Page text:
The third act of God on our behalf is that He has “seated us with him in the heavenly places.” Near the end of chapter 1 we saw that after being raised from the dead, Jesus was “seated (at the) right hand (of the Father) in the heavenly places.” It was pointed out at the time that the “right hand” was the position of “privilege” and “authority.” And now amazingly, here in verse 6 of chapter 2, we are said to have been “seated...with him.” Think of it, my fellow saints, this is our present—“right now!”—position in Christ.
Why should any Christian live life from a position of weakness when divine compassion has granted us so much? We have been “made alive together with Christ.” We have been “raised up with him.” And we have been “seated...with him in the heavenly places.” But don’t rush past those “with him” (“συν-“) phrases too quickly. They are there for a reason...to remind us that all of these demonstrations of God’s “mercy” and “love” come to us by virtue of our position in Jesus Christ...and for no other reason. We must not forget that.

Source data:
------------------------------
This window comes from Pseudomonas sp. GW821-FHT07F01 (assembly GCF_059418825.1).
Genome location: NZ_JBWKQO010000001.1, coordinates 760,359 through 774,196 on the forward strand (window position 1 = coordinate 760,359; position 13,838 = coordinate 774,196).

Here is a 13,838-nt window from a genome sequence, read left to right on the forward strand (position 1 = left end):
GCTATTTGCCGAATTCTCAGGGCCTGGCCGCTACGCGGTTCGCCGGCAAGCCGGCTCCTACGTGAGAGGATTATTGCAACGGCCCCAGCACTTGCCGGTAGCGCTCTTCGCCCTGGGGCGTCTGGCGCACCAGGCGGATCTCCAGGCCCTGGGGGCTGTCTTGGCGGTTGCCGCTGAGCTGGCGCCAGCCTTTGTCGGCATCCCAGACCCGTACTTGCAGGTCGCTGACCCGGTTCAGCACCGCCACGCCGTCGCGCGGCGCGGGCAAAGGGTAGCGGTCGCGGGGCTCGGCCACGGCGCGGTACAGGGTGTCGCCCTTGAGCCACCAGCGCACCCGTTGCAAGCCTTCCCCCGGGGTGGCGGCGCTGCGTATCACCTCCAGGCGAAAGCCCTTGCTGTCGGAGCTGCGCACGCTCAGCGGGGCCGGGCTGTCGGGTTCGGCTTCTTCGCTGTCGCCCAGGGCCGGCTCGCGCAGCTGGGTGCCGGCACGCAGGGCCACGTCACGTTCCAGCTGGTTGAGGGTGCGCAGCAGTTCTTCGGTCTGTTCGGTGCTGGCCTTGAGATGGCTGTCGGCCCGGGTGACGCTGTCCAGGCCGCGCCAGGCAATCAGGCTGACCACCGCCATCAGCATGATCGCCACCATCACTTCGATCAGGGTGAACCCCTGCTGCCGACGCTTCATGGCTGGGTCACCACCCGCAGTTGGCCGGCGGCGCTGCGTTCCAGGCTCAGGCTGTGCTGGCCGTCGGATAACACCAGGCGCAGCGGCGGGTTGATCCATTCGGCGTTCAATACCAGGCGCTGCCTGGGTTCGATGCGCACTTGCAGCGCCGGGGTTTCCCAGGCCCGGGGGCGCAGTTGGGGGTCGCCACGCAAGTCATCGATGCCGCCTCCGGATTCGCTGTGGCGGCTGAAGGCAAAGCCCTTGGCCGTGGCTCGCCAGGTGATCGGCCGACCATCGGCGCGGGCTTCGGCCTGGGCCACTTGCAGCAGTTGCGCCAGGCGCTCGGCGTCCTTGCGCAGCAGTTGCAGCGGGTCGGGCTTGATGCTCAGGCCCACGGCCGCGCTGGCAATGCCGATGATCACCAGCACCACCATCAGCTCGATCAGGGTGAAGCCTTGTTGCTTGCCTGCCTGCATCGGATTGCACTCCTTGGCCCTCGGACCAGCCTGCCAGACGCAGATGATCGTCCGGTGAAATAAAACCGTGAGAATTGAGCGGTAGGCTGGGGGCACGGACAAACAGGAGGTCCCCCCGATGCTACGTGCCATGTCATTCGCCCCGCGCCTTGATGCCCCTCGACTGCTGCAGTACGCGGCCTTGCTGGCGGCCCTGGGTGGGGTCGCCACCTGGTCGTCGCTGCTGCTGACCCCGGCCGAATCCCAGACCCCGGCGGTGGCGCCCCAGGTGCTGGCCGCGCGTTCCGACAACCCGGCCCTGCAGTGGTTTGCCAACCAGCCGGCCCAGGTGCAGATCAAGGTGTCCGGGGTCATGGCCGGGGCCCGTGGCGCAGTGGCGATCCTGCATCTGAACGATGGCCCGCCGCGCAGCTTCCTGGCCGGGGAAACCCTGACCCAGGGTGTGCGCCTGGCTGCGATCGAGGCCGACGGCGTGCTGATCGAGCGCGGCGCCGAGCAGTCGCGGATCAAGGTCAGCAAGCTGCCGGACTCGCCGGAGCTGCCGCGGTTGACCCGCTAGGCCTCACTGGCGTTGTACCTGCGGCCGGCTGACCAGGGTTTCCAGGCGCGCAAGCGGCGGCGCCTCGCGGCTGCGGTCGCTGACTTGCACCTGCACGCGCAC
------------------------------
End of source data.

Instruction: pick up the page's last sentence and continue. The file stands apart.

So we have been told the “how” and the “what” of God’s acting on our behalf, but we are still left to understand “why.” Why would an all-sufficient God even bother with sinners who, “by nature,” are rebellious and disobedient toward Him? The rest of this passage gives us the reason. It is summed up in verse 7 which begins with a purpose-clause (“‘ινα”): “So that in the coming ages he might show the immeasurable riches of his grace in kindness toward us in Christ Jesus.”
In short, the entire work of God in purchasing our salvation through the death of His Son was in order to accomplish one over-riding goal. And what was that purpose? It was so that His chosen company of believers would be an eternal display of His immense grace. That God would be pleased to redeem sinners who are deserving only of His “wrath” and who have absolutely nothing to offer Him is nothing short of “scandalous.”
So, did we hear that right? Well, let’s give Paul another opportunity to explain. Verse 8: “For by grace you have been saved through faith. And this is not your own doing.” Before moving forward, let’s pause long enough to define the three important concepts mentioned in this verse: